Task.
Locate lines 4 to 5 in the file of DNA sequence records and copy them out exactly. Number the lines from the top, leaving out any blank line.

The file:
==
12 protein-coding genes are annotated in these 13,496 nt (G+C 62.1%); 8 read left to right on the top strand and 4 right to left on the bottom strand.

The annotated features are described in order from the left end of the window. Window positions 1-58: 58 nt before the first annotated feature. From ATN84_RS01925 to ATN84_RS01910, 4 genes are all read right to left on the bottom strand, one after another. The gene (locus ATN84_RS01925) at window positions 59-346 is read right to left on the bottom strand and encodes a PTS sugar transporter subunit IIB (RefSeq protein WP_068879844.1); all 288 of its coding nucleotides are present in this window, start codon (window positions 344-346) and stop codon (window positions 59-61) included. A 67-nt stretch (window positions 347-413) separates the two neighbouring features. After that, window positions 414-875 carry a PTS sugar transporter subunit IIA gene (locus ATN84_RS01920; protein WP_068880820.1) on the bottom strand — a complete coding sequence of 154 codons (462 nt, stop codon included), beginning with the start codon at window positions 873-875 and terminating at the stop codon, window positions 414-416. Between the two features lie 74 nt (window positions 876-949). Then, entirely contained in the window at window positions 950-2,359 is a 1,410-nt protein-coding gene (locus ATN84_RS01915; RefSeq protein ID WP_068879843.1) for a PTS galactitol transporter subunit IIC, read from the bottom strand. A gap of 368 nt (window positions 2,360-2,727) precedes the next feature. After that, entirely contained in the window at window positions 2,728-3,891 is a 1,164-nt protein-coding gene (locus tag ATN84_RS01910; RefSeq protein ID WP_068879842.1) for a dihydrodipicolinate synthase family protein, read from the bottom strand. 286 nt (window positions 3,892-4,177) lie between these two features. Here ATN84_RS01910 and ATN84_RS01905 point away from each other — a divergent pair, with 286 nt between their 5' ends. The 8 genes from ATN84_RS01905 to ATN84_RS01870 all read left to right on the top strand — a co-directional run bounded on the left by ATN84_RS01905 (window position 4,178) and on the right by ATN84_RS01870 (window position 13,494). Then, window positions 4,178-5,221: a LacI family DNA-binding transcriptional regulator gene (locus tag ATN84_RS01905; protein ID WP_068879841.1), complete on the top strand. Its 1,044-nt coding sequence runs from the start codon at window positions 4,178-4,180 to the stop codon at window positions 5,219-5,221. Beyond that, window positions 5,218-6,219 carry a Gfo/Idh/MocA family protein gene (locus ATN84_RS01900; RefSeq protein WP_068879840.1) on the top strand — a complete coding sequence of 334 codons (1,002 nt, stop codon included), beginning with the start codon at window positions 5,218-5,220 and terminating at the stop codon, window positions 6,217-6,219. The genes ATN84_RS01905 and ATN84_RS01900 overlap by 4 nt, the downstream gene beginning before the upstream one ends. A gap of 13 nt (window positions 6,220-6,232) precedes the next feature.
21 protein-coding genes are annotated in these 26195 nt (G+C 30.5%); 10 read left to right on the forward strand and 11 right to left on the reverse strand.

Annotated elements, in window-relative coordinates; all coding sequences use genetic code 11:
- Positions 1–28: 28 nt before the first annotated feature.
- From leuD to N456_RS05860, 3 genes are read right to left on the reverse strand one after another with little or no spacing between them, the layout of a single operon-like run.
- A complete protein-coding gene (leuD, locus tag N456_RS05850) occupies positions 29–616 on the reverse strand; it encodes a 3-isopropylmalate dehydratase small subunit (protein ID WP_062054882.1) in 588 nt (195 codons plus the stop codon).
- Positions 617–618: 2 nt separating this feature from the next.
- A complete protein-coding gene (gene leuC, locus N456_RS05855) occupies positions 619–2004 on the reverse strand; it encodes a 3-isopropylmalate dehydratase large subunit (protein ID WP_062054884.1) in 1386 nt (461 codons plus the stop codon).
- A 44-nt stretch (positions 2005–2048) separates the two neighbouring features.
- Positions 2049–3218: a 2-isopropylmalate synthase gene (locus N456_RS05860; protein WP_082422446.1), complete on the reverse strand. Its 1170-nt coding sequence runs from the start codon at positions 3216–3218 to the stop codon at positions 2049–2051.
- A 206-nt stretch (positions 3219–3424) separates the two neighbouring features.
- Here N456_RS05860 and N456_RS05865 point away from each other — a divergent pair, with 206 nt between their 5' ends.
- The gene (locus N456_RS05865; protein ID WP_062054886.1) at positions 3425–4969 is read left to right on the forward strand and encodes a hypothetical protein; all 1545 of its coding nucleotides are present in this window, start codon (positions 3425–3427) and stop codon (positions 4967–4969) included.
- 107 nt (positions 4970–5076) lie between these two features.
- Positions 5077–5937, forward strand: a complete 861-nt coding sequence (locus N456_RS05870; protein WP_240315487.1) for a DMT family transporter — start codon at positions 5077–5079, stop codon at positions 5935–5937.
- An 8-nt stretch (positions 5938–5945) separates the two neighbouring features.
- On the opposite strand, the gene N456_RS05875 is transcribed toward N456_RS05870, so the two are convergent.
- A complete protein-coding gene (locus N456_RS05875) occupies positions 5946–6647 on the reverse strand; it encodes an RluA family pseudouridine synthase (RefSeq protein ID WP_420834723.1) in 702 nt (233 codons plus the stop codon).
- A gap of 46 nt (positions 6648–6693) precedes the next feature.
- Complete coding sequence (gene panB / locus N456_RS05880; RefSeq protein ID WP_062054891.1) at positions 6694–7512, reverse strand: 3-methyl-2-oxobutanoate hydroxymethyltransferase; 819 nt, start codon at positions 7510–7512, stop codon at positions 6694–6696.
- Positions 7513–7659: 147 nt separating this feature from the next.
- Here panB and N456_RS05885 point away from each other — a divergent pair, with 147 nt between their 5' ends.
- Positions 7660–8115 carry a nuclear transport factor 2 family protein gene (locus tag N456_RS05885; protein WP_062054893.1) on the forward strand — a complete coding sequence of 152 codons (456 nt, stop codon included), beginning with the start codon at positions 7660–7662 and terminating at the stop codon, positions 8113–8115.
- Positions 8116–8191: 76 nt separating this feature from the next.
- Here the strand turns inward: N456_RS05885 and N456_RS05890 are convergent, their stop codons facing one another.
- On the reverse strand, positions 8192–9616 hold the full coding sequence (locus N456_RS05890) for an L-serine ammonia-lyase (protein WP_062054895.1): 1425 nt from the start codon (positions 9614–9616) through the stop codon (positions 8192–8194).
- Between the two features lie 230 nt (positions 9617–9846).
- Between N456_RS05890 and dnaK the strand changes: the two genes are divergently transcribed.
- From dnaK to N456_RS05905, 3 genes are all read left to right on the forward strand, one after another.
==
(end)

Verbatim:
Annotated elements, in window-relative coordinates; all coding sequences use genetic code 11:
- Positions 1–28: 28 nt before the first annotated feature.